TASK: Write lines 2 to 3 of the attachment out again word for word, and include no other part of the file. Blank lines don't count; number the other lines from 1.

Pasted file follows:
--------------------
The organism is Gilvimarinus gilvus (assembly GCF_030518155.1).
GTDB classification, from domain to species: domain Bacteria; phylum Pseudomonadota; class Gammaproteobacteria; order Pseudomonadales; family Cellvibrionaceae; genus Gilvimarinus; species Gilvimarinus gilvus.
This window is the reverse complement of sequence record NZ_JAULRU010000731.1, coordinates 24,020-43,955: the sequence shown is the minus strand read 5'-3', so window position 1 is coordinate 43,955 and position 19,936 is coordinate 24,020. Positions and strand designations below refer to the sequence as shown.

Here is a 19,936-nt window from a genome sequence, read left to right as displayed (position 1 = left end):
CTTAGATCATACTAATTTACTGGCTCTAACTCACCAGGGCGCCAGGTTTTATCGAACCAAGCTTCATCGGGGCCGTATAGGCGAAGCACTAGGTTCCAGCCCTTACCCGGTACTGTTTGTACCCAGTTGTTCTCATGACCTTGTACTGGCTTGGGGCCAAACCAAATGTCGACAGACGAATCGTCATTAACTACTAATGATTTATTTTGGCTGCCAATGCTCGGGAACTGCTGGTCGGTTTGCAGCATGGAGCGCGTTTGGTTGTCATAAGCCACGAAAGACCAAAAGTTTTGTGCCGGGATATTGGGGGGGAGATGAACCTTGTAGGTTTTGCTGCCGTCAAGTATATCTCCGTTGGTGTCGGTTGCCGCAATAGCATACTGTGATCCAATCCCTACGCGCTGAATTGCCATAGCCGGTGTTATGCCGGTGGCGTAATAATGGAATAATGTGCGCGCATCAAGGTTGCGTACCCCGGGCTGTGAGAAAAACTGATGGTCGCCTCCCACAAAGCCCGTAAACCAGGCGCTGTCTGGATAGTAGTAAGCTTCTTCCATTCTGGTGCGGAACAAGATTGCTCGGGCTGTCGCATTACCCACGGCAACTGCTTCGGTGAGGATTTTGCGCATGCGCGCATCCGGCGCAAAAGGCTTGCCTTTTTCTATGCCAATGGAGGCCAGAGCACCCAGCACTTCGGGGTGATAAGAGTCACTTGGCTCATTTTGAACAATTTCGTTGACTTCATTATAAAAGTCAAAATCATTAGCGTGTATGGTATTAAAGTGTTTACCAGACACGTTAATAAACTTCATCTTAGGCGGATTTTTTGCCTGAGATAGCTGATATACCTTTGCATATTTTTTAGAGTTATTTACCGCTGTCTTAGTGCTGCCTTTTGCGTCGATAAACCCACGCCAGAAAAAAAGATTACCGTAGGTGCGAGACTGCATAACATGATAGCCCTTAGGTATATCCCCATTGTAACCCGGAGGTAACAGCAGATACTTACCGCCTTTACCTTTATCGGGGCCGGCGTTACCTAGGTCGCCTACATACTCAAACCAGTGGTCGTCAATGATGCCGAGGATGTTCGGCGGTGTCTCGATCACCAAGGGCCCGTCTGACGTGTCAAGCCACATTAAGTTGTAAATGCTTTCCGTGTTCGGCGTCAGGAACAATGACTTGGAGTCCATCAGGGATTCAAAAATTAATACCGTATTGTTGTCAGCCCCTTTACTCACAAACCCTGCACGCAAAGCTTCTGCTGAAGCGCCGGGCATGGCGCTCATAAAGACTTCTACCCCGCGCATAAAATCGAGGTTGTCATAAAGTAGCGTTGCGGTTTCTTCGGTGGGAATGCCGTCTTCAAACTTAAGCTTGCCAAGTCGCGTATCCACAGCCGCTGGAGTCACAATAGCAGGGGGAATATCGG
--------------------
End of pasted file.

GTDB classification, from domain to species: domain Bacteria; phylum Pseudomonadota; class Gammaproteobacteria; order Pseudomonadales; family Cellvibrionaceae; genus Gilvimarinus; species Gilvimarinus gilvus.
This window is the reverse complement of sequence record NZ_JAULRU010000731.1, coordinates 24,020-43,955: the sequence shown is the minus strand read 5'-3', so window position 1 is coordinate 43,955 and position 19,936 is coordinate 24,020. Positions and strand designations below refer to the sequence as shown.